The first circuit court of appeals affirmed a harassment judgment brought by a female neurosurgeon against a Boston hospital affiliated with the Harvard health care system in the amount of $2.9 Million Dollars. In the case of Tuli v. Brigham & Woman’s Hospital, No 08-2006,(8/29/11), the First Circuit Court of Appeals, affirmed the judgment of the trial court in favor of Dr. Tuli. The court affirmed that Dr. Arthur Day and Dr. Kim Dong created a hostile work environment by making comments about Dr. Tuli that were blatantly sexist and humiliating. Dr. Tuli complained to the hospital’s chief medical officer, without receiving any remedy.
The court also found that the jury could reasonably have found that Dr. Day, as residency director and department vice-chairman retaliated against her for her complaints to the hospital by misleading a hospital committee into requiring her to receive outside counseling in order to obtain a continuation of her privileges. Allegations of mental illness are frequent weapons used in a sham peer review process. Even though wrapped in the friendly construct of “counseling,” the recommendation could reasonably be considered as a sufficiently onerous to be an “adverse action” prompted by a retaliatory motive.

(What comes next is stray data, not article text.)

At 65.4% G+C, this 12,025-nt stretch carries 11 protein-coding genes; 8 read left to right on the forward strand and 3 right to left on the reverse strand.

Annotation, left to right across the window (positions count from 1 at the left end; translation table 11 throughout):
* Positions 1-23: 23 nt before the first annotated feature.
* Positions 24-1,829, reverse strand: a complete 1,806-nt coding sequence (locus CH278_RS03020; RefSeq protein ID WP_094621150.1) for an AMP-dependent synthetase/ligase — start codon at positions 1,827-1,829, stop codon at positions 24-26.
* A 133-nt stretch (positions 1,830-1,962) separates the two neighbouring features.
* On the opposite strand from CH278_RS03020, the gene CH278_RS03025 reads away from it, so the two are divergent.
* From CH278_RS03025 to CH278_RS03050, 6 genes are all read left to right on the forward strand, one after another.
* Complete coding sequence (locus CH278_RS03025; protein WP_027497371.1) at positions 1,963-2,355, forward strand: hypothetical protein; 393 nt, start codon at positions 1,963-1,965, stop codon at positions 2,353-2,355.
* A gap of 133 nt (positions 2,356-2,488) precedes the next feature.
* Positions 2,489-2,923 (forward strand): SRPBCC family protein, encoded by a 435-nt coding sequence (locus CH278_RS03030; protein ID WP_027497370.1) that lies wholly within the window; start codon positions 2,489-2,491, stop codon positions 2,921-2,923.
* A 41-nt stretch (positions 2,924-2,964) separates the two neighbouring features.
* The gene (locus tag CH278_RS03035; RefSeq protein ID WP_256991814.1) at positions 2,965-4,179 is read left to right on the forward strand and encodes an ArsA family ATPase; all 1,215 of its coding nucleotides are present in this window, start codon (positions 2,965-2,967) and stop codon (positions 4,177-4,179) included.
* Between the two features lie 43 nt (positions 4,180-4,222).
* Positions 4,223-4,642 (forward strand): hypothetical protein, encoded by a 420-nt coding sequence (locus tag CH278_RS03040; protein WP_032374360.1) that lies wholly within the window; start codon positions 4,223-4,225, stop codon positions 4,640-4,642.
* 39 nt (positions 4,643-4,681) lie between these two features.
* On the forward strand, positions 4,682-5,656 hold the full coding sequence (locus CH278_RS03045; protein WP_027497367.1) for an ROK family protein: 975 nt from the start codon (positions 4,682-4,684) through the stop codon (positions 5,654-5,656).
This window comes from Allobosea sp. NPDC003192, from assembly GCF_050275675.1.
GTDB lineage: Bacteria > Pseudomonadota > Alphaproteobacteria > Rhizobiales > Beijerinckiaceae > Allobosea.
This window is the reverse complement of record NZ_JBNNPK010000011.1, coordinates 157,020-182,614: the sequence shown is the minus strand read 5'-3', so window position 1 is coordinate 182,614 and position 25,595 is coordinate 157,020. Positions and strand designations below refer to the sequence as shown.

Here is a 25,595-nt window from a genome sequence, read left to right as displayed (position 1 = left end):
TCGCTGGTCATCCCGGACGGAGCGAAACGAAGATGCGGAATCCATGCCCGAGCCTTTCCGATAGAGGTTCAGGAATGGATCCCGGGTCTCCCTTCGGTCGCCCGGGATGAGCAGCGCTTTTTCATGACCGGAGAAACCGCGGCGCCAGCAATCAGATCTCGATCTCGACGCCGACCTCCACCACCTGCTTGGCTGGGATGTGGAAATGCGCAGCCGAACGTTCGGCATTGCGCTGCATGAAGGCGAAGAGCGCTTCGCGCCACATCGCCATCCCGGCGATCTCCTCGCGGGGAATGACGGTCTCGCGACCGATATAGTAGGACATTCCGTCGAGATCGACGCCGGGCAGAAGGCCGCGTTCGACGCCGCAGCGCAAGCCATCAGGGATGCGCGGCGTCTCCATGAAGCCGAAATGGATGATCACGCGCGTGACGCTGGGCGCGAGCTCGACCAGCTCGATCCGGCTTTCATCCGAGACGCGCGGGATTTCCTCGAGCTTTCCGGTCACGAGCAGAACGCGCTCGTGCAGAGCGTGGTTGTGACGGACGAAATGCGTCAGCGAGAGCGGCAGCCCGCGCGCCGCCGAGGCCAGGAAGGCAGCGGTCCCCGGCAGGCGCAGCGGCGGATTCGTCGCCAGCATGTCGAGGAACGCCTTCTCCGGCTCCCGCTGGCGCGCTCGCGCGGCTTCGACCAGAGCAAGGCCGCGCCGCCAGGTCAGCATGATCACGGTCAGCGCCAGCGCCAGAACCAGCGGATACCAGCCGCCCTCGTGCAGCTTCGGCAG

Dr. Day apparently played the female hormone card. He told the hospital credential’s committee that Dr. Tuli experienced “mood swings” and that surgical support staff did not want to work with her as a result. He suggested she undergo anger management treatment without advising the committee of the allegations she raised against him.
The Circuit Court held that the “accumulated effect of incidents of humiliating, offensive comments directed at women and work-sabotaging pranks, take together, can constitute a hostile work environment.”
The fact that Dr. Day presented this information in the re-credentialing process without disclosing Dr. Tuli’s complaints against him was strong evidence of malicious and retaliatory behavior.